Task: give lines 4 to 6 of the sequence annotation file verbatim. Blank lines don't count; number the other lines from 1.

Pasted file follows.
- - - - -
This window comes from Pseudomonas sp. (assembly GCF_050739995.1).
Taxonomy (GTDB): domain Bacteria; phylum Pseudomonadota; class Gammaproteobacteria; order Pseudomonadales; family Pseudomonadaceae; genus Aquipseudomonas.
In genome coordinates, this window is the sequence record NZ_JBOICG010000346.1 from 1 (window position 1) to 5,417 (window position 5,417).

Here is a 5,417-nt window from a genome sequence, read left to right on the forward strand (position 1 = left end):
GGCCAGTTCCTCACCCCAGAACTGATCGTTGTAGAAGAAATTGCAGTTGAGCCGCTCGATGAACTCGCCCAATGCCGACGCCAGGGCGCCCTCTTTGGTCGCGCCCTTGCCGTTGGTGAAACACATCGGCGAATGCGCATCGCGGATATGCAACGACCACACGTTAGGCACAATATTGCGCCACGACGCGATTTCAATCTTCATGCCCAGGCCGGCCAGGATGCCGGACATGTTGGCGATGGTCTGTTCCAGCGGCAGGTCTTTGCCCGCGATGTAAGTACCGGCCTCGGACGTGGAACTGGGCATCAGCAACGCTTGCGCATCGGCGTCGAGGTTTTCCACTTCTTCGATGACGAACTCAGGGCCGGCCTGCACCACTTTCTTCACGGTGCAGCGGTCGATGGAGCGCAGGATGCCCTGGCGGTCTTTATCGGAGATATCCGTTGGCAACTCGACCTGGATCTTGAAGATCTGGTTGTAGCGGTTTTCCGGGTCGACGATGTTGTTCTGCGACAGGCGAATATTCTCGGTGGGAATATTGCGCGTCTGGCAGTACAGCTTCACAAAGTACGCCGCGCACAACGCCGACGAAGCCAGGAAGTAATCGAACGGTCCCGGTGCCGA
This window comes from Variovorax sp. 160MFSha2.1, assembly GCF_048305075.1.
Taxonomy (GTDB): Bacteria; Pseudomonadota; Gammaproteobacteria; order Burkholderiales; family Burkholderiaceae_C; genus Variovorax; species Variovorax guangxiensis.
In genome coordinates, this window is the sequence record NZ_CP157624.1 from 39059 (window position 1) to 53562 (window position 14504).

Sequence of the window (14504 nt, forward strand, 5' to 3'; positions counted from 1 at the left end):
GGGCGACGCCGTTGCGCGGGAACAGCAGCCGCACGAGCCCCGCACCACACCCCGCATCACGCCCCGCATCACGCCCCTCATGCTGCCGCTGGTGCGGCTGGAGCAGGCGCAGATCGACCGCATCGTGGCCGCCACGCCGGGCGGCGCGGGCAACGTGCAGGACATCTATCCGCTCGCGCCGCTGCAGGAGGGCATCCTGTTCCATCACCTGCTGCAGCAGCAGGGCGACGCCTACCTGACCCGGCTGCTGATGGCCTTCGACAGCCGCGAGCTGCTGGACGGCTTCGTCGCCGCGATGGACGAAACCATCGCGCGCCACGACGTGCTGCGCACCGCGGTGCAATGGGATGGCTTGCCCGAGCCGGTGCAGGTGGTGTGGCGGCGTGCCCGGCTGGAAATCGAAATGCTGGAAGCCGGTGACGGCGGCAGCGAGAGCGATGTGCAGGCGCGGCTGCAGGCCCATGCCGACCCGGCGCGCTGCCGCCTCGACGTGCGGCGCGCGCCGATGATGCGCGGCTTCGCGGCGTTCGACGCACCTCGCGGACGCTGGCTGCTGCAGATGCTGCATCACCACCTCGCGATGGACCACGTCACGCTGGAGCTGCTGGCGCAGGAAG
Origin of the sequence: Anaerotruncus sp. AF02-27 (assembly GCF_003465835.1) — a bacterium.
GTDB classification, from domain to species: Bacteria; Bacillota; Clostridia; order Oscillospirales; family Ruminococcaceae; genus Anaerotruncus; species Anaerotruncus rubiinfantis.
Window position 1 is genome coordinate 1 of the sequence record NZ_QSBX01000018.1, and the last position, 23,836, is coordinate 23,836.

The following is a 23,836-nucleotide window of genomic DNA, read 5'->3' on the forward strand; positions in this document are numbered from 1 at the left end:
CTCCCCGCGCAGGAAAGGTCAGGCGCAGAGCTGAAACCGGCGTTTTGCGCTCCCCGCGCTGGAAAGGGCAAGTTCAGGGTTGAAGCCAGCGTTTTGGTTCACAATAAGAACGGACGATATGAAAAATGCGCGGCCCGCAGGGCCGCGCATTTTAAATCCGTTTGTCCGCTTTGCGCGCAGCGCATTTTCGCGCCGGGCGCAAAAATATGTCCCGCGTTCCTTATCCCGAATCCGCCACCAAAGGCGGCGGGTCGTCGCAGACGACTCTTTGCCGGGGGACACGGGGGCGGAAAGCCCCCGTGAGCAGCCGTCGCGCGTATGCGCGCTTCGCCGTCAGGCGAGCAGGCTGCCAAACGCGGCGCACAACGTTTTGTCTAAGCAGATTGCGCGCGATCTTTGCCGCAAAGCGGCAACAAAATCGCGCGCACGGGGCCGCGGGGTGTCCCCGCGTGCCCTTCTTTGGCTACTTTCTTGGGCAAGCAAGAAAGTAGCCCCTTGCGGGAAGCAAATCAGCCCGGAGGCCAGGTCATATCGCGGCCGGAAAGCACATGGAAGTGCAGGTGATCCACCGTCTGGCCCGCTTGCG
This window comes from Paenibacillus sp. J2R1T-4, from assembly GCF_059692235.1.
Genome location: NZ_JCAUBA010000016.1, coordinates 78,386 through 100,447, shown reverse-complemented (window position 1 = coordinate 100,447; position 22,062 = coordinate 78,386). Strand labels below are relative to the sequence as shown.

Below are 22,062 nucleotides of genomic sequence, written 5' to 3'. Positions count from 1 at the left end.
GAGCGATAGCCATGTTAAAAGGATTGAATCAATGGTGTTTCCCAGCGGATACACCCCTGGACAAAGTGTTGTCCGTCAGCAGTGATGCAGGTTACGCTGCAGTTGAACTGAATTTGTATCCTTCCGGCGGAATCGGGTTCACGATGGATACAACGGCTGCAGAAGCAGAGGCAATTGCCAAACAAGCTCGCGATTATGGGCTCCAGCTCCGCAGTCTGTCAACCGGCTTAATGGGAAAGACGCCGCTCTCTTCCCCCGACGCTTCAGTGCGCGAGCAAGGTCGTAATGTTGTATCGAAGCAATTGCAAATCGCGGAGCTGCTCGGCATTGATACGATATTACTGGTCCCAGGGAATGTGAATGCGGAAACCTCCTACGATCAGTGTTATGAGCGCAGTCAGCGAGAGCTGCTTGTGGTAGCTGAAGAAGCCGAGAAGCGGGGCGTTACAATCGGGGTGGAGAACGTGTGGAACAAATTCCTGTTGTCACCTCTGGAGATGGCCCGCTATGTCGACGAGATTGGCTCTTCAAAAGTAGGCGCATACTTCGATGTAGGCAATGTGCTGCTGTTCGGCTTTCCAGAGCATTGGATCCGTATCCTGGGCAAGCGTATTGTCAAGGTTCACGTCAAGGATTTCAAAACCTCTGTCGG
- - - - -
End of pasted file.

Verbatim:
Here is a 5,417-nt window from a genome sequence, read left to right on the forward strand (position 1 = left end):
GGCCAGTTCCTCACCCCAGAACTGATCGTTGTAGAAGAAATTGCAGTTGAGCCGCTCGATGAACTCGCCCAATGCCGACGCCAGGGCGCCCTCTTTGGTCGCGCCCTTGCCGTTGGTGAAACACATCGGCGAATGCGCATCGCGGATATGCAACGACCACACGTTAGGCACAATATTGCGCCACGACGCGATTTCAATCTTCATGCCCAGGCCGGCCAGGATGCCGGACATGTTGGCGATGGTCTGTTCCAGCGGCAGGTCTTTGCCCGCGATGTAAGTACCGGCCTCGGACGTGGAACTGGGCATCAGCAACGCTTGCGCATCGGCGTCGAGGTTTTCCACTTCTTCGATGACGAACTCAGGGCCGGCCTGCACCACTTTCTTCACGGTGCAGCGGTCGATGGAGCGCAGGATGCCCTGGCGGTCTTTATCGGAGATATCCGTTGGCAACTCGACCTGGATCTTGAAGATCTGGTTGTAGCGGTTTTCCGGGTCGACGATGTTGTTCTGCGACAGGCGAATATTCTCGGTGGGAATATTGCGCGTCTGGCAGTACAGCTTCACAAAGTACGCCGCGCACAACGCCGACGAAGCCAGGAAGTAATCGAACGGTCCCGGTGCCGA
This window comes from Variovorax sp. 160MFSha2.1, assembly GCF_048305075.1.